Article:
8.1    Work on the new Case Management System for Regulated Product applications is progressing.  User testing has commenced internally on the front end of the system.  We are continuing to work with our contractor as they build and tailor the system, aiming for a live system for full user-testing by the end of the year.

9.    Measuring performance and monitoring on Regulated Products

9.1    In June 2022, we proposed three performance measures for further development over the next six to twelve months:

  • Level of incomplete applications: This is an indicator of the quality of our guidance and the pre-application support we provide.  A large proportion of the contacts we receive through our application portal are not applications.  This will be addressed by our new case management system where future applications will be uploaded, and the user guidance we provide at the front end of the service.  As a reminder, since the opening of the service in January 2021 we have had 1,730 contacts on our application portal, with 371 being applications progressing at different stages of the process, and 31 applications have now been authorised.  1,340 contacts in the system amount to incomplete applications, of which around 500 related to CBD.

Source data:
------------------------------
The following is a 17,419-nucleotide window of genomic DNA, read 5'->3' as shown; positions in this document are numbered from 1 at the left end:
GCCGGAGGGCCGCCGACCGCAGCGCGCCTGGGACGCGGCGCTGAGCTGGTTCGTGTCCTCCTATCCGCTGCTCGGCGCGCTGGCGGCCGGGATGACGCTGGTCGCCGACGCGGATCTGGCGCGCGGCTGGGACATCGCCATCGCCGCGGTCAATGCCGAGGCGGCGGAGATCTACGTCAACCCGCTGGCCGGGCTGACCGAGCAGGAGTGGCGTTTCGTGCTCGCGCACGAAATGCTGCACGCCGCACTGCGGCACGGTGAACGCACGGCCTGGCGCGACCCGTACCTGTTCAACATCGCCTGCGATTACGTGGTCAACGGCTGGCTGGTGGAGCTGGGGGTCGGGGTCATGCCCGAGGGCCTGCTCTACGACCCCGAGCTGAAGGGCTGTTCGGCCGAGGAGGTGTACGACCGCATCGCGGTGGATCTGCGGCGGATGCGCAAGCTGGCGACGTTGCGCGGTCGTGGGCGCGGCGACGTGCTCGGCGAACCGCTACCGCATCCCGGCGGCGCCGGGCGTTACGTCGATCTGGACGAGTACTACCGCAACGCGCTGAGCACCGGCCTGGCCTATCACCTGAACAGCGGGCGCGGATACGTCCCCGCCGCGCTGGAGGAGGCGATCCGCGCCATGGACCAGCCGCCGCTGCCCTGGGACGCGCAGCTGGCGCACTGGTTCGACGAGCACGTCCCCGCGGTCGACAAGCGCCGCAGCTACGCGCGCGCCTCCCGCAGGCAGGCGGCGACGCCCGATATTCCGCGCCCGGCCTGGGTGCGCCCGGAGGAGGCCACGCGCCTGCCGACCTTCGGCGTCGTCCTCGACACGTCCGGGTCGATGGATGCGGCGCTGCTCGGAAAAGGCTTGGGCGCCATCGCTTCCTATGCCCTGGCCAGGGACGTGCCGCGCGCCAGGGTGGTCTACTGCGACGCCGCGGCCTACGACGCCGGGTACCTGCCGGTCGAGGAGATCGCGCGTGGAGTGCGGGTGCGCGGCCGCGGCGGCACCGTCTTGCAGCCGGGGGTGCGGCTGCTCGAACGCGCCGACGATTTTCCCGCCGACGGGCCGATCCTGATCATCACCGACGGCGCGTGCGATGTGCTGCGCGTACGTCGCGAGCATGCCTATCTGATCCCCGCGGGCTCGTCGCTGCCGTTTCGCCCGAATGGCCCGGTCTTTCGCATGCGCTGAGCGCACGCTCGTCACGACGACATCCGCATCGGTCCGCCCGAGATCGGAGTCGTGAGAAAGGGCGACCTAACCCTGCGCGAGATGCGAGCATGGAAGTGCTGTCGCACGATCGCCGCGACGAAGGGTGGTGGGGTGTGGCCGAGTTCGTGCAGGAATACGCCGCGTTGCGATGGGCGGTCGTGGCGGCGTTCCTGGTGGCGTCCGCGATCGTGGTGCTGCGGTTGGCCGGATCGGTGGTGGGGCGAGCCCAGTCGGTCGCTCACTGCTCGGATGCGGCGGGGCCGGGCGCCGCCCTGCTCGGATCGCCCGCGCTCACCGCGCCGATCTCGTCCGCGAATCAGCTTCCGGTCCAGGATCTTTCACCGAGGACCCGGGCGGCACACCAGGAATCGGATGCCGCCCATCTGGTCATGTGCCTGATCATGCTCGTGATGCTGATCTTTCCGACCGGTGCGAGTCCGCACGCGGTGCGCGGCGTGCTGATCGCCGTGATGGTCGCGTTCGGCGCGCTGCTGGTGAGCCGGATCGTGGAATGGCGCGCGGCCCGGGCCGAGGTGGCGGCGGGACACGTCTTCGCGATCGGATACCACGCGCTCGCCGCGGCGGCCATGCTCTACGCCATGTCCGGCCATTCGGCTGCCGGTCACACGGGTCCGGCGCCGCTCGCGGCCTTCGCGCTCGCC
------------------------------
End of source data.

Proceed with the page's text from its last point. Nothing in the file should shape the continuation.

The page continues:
• Applications taking longer than 2 months to validate: Validation is the gateway to entering the full process and for the product to appear on the public register.  It is important to applicants and is also an indicator of the efficiency and effectiveness of the FSA’s internal processes.  We will set targets once we have better baseline data.